However, although organizations understand the importance and potential impact of AI, many struggle to move from pilot to production. According to IDC, the top challenges organizations must address in order to scale AI initiatives are cost (i.e., hardware accelerators and compute resources), lack of skilled personnel, lack of machine learning operations tools and technologies, lack of adequate volume and quality of data, and trust and governance issues. If large organizations struggle with these challenges, it may be some time before the real power of AI will fall into the grasp of SMEs.
Creating a Strategic Edge for America
Small business owners need specialty financing as they integrate automation into their business. Financing decisions are, of course, front of mind. The Small Business Association is a useful tool here, sometimes with a mix of SBA loans and more traditional private financing. As companies continue to engage in reshoring, there is real potential for additional policy initiatives and expanded SBA loan incentives for SMEs. These could be useful in bringing manufacturing directly back into the U.S. (versus building facilities to manufacture goods in close proximity to our national borders and importing them at or near the end of the process). The incentive to fund more domestic production in tax-efficient ways or with inexpensive loans could be a significant tailwind for U.S. SMEs.
The Provider’s Focus on Addressing the Needs of SMEs
For robotics developers, vendors, and integrators, SMEs represent a massive potential market. While the “big four” global robotics providers—ABB, FANUC, KUKA, and Yaskawa—all offer a wide range of automation solutions, including cobots, there is no one-size-fits-all solution for SMEs. Knowing that, providers are increasingly focused on marketing solutions that address some of the most urgent needs of SMEs:
1. Reducing Errors
Humans are naturally prone to error, especially when multitasking. Robots, thanks to the power of AI, lack that human foible. And while our human slip-ups at home—like putting the car keys on the shelf and taking a book to the car instead—rarely have serious consequences, a similar error at work can easily snowball into a larger problem, or worse, create a truly disastrous outcome. The Vaidio AI Platform from IronYun uses AI-enabled data analytics to autonomously monitor video footage captured by IP-enabled cameras. For SMEs, this capability both reduces the human time needed to monitor multiple surveillance cameras and reduces the common error of simply “missing” the presence of an intruder or other threat in a video feed.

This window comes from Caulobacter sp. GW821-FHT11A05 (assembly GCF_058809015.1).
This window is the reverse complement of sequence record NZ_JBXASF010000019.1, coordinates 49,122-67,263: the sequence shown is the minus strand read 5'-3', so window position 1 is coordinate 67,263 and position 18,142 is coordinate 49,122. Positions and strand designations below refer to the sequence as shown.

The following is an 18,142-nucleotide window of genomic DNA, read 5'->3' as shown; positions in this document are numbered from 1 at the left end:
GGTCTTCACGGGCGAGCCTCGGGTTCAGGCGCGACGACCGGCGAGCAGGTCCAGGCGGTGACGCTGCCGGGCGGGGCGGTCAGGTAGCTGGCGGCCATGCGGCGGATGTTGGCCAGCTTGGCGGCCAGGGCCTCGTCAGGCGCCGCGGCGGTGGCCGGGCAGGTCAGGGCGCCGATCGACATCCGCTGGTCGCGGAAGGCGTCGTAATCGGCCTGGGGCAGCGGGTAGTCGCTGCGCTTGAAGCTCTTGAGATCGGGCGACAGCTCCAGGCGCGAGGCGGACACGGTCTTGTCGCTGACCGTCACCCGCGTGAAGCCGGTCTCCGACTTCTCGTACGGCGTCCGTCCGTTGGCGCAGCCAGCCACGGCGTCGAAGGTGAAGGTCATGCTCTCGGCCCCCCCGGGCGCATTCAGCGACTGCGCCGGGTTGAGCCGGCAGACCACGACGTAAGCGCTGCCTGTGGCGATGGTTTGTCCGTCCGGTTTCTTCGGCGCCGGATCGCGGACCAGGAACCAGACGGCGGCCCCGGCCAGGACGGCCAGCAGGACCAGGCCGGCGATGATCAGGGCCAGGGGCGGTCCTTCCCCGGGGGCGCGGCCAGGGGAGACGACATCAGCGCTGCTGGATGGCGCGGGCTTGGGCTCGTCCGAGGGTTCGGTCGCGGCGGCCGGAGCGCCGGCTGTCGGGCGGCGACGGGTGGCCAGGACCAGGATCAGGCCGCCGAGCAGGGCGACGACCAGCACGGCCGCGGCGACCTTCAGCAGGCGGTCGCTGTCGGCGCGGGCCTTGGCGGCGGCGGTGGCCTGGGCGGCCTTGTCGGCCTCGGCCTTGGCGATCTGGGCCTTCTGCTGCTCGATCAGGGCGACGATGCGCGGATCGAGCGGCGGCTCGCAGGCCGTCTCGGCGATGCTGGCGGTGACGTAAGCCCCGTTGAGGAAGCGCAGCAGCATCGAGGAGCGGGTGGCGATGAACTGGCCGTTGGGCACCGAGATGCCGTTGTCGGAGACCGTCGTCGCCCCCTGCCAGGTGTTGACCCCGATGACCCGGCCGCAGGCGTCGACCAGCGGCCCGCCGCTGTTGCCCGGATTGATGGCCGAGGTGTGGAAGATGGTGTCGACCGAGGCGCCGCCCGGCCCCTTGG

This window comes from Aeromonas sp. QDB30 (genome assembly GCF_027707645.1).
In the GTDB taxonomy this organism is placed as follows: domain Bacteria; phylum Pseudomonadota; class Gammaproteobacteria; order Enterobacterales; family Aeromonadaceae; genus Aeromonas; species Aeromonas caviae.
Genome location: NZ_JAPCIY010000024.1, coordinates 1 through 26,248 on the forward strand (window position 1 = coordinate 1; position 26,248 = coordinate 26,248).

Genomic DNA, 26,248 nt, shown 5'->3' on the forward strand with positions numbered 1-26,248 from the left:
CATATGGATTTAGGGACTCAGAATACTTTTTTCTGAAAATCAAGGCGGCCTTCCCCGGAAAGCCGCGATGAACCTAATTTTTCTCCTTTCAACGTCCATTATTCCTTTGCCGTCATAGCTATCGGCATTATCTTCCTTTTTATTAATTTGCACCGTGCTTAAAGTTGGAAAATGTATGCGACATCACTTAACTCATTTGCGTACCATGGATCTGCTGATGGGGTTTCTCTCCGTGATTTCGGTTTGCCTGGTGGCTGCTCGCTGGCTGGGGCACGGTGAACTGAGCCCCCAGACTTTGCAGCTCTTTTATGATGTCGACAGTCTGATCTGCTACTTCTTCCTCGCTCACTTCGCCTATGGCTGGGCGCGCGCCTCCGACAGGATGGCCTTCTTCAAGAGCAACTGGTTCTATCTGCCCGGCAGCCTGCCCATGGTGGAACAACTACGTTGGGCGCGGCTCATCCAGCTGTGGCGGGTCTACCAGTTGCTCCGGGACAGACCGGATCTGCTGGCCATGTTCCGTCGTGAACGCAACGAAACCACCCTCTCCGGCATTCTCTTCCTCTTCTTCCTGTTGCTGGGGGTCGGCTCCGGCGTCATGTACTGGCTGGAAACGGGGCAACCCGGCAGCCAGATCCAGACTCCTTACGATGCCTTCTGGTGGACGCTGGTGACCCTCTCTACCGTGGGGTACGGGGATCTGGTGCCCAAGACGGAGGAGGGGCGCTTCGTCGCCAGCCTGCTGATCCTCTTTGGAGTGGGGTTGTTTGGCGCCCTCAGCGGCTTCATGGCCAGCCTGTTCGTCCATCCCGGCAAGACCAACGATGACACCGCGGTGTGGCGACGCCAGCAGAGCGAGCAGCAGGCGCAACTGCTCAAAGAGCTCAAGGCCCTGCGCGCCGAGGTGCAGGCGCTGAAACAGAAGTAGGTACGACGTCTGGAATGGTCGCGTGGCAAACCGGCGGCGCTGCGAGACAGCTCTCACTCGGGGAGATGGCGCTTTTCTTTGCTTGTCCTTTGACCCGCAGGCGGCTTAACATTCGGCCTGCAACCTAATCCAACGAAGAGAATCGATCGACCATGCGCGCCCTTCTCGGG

2. Improving Small Business Culture
Culture in the workplace has the power to enliven the spirit of a team and propel it to accomplish great things. Automation solutions that prioritize people, allowing them to minimize tedious, monotonous tasks to focus on meaningful activities and do their jobs better, can significantly strengthen a company’s culture. Consumer devices must be manufactured to the highest quality. That means they must be assembled properly and free from cosmetic defects such as scratches, dents, or other deformities. Consumer electronics manufacturers and OEM machine builders rely on Cognex machine vision and deep learning technology to provide precise robotic guidance for assembly, increase traceability of components and finished devices as they move through the manufacturing process, and improve product quality through advanced inspection procedures.
3. Optimizing Resource Efficiency
For SMEs, smarter use of resources is often directly linked to decreased costs. This is especially true in farming and agriculture, where it is a constant struggle to be more efficient with water usage and increase the productivity of the land. John Deere, long known for its reliable tractors, is putting AI to work to help farmers do just that by offering solutions like variable rate application that evaluates soil and recommends where and when to plant, water, and feed crops, and laser-guided equipment.
4. Making Smarter Business Decisions
AI tools support the deep analytics necessary to make data- driven business decisions. Teradyne companies deliver manufacturing automation across industries, applications, and the world. Together, they solve complex test and automation challenges and enable businesses to achieve higher production volumes, higher quality, and higher ROI.
5. Creating a Safer Workplace
Robots do the dirty and dull tasks people don’t want to do, as well as the dangerous tasks they should not be asked to do. In factories and lines that use heavy, sharp-edged machinery that runs hot, cobots keep workers out of harm’s way. Investments in robotics are investments in the future of a small business. Verity, a Swiss-based provider of self-flying inventory drones, keeps warehouse workers off dangerous lifts where they would otherwise have to manually scan bar codes on inventory. The drones count inventory on racks over 70 feet high when the warehouse is closed for the night—no human operator needed.
These examples are just the tip of the iceberg, which is why SMEs represent such a large potential market for providers of robotics, artificial intelligence, and automation solutions. The shortage of skilled workers—in manufacturing, especially, but in nearly every other area of business—may be the most urgent push toward automation for SMEs, but it is far from the only catalyst for change. As a country, the U.S. needs to put the power of automation to work to create smarter, more efficient businesses of every size. For SMEs, the time to take full advantage of every available automation technology is now.
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 “Robotics Industry Statistics—2023”, Strategic Market Research, June 2022